Put In Their Place (Rondel Grande)

Put In Their Place (Rondel Grande)

After all, we have slaves drawn from every corner of the world in our households, practicing strange customs, and foreign cults, or none––and it is only by means of terror that we can hope to coerce such scum.

Tacitus

From the farthest reaches, they’re here:
Brought by our magnetic power,
Yielding to our swords’ flashing steel,
Beneath our whips’ bite they cower,
Seen as scum of the earth.

How they resist our clear commands!
O the terrors we have to use
To keep these savages’ vile hands
At work, lest our treasures we lose,
Seen as scum of the earth.

6-1-2020

What is a rondel grande?

The Sower (Shakespearean Sonnet)

The Sower (Shakespearean Sonnet)

The Sower gathered his bag, went to sow––
his furrows dug long and straight in the dirt;
countless burial mounds without a stone,
bodies tenderly laid to rest in earth.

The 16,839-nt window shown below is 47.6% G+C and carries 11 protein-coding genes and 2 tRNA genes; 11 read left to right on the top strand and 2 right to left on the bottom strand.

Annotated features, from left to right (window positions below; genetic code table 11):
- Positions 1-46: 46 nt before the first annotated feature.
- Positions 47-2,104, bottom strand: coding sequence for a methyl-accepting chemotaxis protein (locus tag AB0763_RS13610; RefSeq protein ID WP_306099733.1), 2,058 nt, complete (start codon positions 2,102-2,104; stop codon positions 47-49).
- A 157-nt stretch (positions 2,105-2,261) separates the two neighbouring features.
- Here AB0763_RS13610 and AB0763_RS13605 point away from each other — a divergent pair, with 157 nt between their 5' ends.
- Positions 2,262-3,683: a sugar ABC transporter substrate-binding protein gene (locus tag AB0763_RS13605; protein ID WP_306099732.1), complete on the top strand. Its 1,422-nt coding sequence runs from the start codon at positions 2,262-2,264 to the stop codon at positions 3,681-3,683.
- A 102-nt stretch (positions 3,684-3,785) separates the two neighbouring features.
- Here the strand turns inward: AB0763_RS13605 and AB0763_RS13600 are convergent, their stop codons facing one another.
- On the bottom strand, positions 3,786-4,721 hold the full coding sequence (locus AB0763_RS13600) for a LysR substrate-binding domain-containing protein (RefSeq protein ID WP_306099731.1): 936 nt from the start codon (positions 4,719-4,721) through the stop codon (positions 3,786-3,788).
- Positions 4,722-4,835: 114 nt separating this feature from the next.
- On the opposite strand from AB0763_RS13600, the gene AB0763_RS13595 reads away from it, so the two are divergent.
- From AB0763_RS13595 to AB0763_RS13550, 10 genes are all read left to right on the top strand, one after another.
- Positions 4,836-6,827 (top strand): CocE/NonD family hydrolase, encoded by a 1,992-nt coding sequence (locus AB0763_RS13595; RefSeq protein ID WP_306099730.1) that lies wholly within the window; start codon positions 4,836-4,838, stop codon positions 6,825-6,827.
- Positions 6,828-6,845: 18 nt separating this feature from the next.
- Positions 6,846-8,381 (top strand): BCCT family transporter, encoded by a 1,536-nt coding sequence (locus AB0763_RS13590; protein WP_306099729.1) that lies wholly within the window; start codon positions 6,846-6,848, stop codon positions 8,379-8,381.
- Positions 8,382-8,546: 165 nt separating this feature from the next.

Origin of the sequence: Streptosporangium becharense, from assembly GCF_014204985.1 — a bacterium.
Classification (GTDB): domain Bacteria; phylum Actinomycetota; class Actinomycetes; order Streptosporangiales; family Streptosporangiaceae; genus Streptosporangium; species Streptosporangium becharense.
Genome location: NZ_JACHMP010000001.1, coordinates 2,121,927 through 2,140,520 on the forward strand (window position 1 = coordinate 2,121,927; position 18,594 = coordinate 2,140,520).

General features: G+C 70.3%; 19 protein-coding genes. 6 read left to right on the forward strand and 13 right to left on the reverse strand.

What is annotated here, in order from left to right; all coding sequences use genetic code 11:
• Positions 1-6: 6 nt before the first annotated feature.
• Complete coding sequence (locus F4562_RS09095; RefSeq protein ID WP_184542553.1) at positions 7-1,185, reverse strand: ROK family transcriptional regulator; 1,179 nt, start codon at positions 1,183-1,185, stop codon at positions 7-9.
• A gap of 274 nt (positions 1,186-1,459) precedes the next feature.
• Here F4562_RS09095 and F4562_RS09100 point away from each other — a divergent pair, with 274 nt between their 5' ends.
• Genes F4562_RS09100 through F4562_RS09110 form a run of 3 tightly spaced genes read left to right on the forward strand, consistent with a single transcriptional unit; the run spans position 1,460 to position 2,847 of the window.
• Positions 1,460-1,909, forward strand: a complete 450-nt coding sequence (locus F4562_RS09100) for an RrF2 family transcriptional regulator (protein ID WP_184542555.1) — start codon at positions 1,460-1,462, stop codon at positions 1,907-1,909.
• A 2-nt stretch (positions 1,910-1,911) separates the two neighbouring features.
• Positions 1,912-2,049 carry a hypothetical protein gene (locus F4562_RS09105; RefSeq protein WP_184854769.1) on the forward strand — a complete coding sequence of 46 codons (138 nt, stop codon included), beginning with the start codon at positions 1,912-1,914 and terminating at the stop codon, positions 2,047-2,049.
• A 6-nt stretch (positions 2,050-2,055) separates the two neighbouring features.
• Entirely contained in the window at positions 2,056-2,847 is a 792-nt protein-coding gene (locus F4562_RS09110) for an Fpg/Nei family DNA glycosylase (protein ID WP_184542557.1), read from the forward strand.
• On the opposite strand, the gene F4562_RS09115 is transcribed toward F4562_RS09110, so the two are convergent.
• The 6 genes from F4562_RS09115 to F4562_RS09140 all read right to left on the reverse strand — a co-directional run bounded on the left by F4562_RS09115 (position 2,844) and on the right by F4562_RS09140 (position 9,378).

In the darkness of each tomb, death unseen
reigns, his grievous, painful scepter holds sway
until the dust returns to its own, keen
for the glorious freedom of the Day.
Up from the decaying, dusting husk shoots
an arm, desperate for air and for sun––
defying the dark lord, declaring, “Soon!
Your fearful tyranny at last be done!”
So many planted seeds to die in me,
but day by day I’m becoming more green.

5-14-2020

What is a Shakespearean sonnet?

Seeds

Seeds

A planted seed is
     buried alive,
     waterboarded,
     and left to die.

Life planted as seeds
     must bring death
     for life to sprout––

               through the dirty grave,
               treading the waters,
               grasping for sunshine,
                         basking in its warmth,
                         living in its life.

5-14-2020